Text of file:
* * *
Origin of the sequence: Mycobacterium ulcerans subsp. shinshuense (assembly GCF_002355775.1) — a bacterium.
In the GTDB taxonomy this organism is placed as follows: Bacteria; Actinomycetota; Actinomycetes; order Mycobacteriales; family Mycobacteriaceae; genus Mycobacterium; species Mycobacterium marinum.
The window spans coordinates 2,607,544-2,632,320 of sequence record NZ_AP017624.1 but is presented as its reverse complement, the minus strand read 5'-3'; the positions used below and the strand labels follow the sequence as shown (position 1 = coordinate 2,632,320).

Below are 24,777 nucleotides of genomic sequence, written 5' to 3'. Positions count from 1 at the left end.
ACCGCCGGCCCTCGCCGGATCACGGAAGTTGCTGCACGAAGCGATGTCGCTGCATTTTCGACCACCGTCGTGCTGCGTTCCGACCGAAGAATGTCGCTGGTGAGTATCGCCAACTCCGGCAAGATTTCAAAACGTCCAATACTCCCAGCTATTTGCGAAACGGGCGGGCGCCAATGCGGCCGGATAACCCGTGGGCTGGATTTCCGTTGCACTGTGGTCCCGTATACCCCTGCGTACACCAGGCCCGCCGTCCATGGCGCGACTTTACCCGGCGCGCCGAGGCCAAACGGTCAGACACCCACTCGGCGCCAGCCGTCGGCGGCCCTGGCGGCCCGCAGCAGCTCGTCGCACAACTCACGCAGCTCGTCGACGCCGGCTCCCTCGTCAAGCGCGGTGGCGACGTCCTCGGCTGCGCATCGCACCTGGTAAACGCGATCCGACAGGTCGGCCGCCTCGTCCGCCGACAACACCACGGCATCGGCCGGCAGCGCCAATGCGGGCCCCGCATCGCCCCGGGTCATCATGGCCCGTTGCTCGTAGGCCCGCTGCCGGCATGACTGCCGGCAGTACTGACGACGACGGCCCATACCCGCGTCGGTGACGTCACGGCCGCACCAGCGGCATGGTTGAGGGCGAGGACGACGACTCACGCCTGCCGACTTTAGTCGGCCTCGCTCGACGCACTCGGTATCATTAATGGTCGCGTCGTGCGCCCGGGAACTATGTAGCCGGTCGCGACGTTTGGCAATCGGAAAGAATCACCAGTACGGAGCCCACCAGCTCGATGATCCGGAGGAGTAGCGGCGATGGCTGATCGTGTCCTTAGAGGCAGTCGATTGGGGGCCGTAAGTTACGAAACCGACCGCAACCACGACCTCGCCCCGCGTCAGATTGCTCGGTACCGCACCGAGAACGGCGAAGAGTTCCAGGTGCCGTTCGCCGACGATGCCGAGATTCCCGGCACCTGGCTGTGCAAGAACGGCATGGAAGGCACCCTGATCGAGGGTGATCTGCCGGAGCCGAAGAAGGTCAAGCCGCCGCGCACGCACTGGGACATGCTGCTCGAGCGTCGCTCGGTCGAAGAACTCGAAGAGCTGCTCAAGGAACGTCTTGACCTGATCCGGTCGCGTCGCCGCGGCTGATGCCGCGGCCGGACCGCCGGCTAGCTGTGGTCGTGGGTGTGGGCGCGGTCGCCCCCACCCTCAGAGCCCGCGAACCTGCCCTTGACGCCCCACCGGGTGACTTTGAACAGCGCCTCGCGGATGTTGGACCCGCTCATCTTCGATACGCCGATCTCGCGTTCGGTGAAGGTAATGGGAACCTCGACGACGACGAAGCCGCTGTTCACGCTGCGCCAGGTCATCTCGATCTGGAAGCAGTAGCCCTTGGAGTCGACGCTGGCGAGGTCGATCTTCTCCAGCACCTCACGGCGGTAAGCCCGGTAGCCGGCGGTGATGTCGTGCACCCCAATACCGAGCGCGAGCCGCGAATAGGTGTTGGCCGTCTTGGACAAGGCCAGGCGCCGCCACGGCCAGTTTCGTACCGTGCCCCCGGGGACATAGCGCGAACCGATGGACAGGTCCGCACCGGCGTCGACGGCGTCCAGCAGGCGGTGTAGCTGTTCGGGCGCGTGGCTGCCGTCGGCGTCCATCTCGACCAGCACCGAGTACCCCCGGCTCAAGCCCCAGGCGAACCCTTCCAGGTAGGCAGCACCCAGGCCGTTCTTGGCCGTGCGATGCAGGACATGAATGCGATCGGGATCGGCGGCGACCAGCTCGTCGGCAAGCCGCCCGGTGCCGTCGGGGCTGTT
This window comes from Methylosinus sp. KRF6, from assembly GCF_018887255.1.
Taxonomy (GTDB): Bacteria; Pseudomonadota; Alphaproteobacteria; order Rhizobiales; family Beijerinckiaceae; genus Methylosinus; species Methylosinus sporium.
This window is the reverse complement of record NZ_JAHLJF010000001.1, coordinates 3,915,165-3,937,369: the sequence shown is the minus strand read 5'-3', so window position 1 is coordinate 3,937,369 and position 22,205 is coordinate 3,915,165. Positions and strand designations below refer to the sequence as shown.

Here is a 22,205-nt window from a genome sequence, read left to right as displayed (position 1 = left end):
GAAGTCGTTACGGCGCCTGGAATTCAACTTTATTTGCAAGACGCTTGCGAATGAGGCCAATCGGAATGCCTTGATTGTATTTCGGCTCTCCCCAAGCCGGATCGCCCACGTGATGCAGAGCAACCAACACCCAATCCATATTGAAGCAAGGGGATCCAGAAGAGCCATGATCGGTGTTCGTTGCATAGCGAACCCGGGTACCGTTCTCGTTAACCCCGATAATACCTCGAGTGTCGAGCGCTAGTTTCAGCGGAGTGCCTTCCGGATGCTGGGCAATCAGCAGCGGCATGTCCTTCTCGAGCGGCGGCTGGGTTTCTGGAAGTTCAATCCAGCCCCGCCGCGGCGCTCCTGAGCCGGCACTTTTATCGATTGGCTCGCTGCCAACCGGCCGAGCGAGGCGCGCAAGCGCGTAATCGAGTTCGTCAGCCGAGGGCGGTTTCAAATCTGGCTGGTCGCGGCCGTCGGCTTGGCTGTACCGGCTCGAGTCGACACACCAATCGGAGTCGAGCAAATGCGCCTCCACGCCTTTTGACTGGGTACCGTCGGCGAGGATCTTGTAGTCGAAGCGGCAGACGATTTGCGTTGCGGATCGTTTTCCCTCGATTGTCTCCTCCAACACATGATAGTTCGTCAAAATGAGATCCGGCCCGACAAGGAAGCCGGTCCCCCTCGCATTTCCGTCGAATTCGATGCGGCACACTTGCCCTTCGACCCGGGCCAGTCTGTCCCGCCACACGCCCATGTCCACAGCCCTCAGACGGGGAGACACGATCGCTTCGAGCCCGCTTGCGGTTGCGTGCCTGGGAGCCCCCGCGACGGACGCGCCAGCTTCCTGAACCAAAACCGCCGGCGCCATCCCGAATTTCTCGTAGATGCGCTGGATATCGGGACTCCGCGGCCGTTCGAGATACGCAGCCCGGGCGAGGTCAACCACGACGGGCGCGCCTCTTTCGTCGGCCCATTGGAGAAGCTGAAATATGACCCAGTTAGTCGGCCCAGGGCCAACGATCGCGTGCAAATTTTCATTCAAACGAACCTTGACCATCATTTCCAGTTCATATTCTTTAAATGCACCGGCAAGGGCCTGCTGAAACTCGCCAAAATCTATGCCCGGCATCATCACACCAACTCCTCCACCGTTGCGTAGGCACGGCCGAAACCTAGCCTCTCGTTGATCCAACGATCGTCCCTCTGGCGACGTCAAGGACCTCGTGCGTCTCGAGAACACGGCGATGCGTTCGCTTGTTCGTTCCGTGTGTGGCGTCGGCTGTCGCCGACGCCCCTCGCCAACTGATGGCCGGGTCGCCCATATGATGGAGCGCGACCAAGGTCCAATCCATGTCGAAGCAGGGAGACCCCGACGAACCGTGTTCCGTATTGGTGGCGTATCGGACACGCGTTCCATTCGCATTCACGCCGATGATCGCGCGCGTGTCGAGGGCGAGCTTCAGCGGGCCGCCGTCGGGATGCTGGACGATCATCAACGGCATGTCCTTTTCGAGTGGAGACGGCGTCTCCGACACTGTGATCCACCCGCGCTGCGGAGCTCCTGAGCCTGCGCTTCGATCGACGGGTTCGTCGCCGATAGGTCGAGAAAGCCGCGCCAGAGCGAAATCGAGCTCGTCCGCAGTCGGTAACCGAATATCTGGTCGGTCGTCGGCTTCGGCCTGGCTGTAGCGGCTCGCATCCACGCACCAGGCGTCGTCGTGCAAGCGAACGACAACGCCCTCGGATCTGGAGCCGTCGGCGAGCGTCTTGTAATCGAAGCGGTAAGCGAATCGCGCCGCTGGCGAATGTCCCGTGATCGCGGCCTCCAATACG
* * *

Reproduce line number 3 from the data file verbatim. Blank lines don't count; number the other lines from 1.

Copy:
The window spans coordinates 2,607,544-2,632,320 of sequence record NZ_AP017624.1 but is presented as its reverse complement, the minus strand read 5'-3'; the positions used below and the strand labels follow the sequence as shown (position 1 = coordinate 2,632,320).